I am happy that I've been exposed to all this. I am glad that I have a deeper appreciation for what actually goes on in the business world and how investors and big money treat ideas and management and financials. I am happy that I realize that it's all a scam and an insider's game and that people will stop at nothing to make money. You just need to understand that to profit from it.

I THINK he's interested in what I have to say, but my roomie always puts up with my long tirades about this or that stock and how worthless it is. I think he understands that what we see on TV from the dotcom companies is a bunch of overpaid junk. He's seen from what I've shown him that those companies get fucked in the end.

So this is where it all gets interesting. The more I've learned, the more old-style I've gotten. While there ARE hot tech companies that are growing really fast, and I want to be a part of those, most of the companies I like are the established tech/net names like IBM and AOL. And while I still think we have at least a few years to go before the tech growth cools off, I'm still reserved when it comes to investing in the tech names.

Motley Fool I think is dangerous after a certain point to Joe Sixpack investors. They preach buying and holding technology. The problem is that tech changes so fast and companies can be overtaken virtually overnight. Motley Fool has picked some real lemons like Iomega and 3dfx and its followers probably won't sell them as easily as the MF owners would. There is no long-term loyalty in tech.

Investing just won't work with the new names now. At least I think so. The only way I would long-term invest in tech is through mutual funds. They are diversified and they are handled by someone who has it in his best interest to do well. They may become enamored with certain shit stocks, but the diversification will brunt the blow of any earnings shortfalls or whatever. Mutual funds are a good way to capitalize on the overall growth and not be put at too much risk from individual companies having problems.

Still don't believe me? The greatest stock of them all, MSFT, is killing its investors this year. Why would you put yourself in front of a government train, a highly priced stock, and, not to stop there, a company that in my opinion doesn't have that much room to go? People absolutely love this stock and I don't know why. They base it on past performance I guess. Same with DELL.

So now I trade. I look at charts of companies I like and try to figure out where they're going to go. I short stocks, which most people think is un-American because you're betting that companies' stocks will go DOWN, not up. Even the best stocks go down. Traders have a bottom line and not hope or optimism when it comes to the industry. If a stock is volatile, traders will be all over it. If it doesn't perform or if it hurts them, they move on. Any trader who had a clue what he was doing made a killing when the Nasdaq tanked last month. If he didn't, then he should have learned much from the experience and should make a killing every spring/summer from now on.

After a while, you begin to feel the flow of the market. Stocks have a current to them that makes them travel in one way or another more easily. You begin to have a sense of how tired or pent-up the market is, and what it wants to do. It indeed has its own feelings and tendencies and mood swings. You don't fight it. You begin to interact with it and work with it. Help it along, even.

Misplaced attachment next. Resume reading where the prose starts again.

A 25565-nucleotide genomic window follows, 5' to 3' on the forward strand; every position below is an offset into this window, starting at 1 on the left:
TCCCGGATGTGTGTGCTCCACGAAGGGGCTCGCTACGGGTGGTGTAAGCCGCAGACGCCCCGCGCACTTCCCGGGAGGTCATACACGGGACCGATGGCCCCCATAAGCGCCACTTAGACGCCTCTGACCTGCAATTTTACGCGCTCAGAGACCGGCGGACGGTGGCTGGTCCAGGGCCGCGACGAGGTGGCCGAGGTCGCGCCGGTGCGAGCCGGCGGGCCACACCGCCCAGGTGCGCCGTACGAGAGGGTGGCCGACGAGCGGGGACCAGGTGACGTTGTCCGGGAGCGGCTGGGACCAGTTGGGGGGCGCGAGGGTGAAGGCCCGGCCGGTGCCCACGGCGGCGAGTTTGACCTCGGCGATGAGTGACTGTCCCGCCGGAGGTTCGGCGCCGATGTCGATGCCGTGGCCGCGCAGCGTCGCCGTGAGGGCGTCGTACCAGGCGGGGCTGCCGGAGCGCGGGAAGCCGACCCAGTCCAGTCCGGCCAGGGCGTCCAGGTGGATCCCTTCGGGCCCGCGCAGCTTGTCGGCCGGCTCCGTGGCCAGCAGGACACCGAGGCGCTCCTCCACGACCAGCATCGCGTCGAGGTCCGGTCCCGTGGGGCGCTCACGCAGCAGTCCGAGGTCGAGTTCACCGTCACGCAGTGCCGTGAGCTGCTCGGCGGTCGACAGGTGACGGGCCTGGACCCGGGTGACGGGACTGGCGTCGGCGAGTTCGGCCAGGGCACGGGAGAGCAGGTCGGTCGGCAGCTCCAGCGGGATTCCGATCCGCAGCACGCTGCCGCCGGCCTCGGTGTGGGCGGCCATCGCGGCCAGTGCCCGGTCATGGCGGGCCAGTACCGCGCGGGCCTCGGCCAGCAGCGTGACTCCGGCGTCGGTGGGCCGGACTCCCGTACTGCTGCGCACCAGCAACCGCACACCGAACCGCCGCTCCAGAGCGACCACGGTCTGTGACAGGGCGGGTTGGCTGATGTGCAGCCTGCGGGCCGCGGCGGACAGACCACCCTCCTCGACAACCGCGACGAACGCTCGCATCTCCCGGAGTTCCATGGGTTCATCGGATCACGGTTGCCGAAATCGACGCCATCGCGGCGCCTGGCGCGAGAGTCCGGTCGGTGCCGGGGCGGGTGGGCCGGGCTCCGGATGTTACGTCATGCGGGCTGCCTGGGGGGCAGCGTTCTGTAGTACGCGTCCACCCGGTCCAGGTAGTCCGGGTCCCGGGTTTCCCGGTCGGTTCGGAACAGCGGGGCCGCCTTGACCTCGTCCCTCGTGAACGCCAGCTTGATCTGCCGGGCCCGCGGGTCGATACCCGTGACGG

This affects how you feel about everything in life. You feel whether there is resistance or ease, whether there is potential in something or not. Your gut tells you when something feels wrong or right. It must be instinctual. If someone doesn't seem to be opening up to you, you know they aren't interested. If someone comes too easy, they probably are looking for something that they aren't going to reveal to you. My monitors are full of lines and waves and numbers during the day -- to me, there are thousands of opinions, intense feelings of greed and fear, peoples' lives and hopes, everything that embodies who the people are who invest in the market, all coming through this data that's fed to me. When you read a book, you are looking at the sum of that author's experiences, it being a window into everything he has ever studied, every love he has won or lost, every success, every failure. The same goes with stock prices and charts. A word is not just a word. A number is not just a number.

And while I am happy with my success and education with trading, it was opportune timing, for in my personal life my gut is telling me that Anna and I have little hope for ever coming back together, and it has seemed that way for a while now. Although I've been told and I hope that it has much less to do with us than with the harsh trials of life, I still feel as though I should probably move on. The tragedy of course for my own sake is that no one understood and accepted me the way that she did. If no one else on this earth could do the same, then I will be a very lonely person indeed.

So in that way, trading kept me busy, and also kept me confident in my ability to learn from mistakes and keep pressing on, no matter how bad things can get. It is an occupation in which the mirror is pressed right up against your face so you cannot escape what you look like and how you react to certain situations. It is one of the ultimates in self-criticism.